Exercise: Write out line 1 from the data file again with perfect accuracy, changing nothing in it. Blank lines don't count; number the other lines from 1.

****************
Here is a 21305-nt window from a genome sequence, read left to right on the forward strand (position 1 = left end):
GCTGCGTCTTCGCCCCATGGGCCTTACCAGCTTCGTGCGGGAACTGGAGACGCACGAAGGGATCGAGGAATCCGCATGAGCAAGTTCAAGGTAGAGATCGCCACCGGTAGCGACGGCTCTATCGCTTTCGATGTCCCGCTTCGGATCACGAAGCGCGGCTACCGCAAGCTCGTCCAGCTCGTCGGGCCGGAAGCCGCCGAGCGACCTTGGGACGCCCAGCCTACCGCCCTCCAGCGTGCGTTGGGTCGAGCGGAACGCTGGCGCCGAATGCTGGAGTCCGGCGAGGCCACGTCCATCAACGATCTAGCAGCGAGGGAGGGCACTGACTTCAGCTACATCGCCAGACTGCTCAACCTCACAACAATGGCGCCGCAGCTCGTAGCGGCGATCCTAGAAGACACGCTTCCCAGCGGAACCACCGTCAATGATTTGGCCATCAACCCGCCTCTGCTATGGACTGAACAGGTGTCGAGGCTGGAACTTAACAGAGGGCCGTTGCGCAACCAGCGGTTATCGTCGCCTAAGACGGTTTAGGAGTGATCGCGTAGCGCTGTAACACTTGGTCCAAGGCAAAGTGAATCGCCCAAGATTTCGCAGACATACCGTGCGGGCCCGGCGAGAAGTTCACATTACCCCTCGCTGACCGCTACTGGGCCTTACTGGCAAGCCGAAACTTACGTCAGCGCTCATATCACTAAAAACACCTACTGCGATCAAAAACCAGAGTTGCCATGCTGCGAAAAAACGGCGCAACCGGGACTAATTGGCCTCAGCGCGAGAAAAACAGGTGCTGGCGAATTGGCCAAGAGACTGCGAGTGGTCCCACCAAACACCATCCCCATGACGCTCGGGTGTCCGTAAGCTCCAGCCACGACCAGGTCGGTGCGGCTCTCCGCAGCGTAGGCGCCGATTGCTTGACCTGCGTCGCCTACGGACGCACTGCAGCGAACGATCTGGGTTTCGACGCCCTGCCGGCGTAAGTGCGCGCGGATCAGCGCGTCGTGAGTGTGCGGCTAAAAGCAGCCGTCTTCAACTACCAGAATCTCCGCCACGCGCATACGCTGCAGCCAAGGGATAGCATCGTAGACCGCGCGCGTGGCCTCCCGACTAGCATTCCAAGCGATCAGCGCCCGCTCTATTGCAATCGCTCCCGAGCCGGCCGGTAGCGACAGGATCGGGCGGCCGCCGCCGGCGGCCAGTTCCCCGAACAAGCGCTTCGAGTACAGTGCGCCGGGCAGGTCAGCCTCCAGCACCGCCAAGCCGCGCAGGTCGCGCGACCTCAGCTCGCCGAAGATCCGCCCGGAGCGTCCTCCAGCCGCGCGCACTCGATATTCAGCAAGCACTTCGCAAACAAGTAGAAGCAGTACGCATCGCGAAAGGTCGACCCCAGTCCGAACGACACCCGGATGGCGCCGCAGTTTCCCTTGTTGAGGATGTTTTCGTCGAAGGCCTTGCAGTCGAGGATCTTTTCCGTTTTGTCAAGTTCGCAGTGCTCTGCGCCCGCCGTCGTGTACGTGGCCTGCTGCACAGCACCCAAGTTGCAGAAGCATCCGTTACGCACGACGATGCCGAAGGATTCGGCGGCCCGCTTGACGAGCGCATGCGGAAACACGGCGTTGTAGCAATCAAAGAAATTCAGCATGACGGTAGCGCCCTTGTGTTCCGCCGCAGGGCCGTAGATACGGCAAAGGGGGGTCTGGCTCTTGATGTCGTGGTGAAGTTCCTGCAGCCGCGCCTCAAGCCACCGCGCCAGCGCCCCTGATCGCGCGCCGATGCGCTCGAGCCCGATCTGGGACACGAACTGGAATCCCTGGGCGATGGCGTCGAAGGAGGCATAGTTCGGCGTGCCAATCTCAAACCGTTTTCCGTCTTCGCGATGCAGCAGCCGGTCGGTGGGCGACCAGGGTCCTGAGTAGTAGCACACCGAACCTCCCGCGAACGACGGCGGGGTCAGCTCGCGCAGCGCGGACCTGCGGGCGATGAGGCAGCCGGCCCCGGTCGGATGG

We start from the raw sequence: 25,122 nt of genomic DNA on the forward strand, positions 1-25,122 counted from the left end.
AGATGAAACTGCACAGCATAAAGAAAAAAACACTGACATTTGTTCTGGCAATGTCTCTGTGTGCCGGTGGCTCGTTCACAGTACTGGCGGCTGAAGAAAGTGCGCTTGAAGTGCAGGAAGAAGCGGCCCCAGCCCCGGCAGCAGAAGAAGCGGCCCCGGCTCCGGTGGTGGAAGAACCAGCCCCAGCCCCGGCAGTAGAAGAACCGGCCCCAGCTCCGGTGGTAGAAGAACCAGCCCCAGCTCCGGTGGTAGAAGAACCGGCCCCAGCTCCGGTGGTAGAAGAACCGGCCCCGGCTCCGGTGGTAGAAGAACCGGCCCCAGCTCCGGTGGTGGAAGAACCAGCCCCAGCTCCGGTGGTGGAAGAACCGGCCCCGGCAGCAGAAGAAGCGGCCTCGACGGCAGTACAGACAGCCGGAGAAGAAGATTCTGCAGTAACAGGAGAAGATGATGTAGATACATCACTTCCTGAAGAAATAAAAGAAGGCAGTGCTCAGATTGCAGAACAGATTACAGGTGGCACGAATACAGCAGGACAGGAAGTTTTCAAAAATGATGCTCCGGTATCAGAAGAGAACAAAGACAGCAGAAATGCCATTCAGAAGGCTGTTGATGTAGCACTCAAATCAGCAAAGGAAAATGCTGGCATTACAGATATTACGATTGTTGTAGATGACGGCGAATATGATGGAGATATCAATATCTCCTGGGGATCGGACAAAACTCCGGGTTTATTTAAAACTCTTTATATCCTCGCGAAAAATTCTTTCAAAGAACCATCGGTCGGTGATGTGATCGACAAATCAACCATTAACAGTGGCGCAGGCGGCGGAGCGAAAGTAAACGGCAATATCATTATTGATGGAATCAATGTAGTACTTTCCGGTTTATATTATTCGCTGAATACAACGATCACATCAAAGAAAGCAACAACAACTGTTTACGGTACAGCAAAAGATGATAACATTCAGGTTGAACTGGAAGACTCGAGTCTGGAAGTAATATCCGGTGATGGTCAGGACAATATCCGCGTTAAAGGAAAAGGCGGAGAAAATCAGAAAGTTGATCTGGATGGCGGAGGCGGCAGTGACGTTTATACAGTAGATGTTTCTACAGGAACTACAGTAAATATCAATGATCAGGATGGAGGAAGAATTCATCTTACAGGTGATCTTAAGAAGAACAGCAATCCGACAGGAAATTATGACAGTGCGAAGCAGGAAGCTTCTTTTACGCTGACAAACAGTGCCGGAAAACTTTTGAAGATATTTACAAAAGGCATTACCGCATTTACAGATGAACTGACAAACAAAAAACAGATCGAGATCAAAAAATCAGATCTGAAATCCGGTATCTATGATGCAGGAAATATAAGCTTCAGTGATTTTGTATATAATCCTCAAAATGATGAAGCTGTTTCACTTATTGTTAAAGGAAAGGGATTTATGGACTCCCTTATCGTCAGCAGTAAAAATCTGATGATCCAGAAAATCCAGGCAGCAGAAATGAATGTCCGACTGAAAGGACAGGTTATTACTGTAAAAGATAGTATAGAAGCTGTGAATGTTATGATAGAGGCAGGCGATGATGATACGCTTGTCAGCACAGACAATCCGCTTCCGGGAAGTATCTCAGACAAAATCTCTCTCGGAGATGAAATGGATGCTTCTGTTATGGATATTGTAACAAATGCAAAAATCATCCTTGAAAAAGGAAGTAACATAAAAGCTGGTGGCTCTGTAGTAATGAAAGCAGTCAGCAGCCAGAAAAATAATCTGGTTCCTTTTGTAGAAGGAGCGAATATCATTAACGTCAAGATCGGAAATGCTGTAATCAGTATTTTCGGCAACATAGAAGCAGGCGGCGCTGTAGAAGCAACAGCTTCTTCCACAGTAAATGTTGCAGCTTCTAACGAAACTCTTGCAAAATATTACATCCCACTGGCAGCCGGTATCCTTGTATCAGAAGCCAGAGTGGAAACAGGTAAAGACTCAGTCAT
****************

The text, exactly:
Here is a 21305-nt window from a genome sequence, read left to right on the forward strand (position 1 = left end):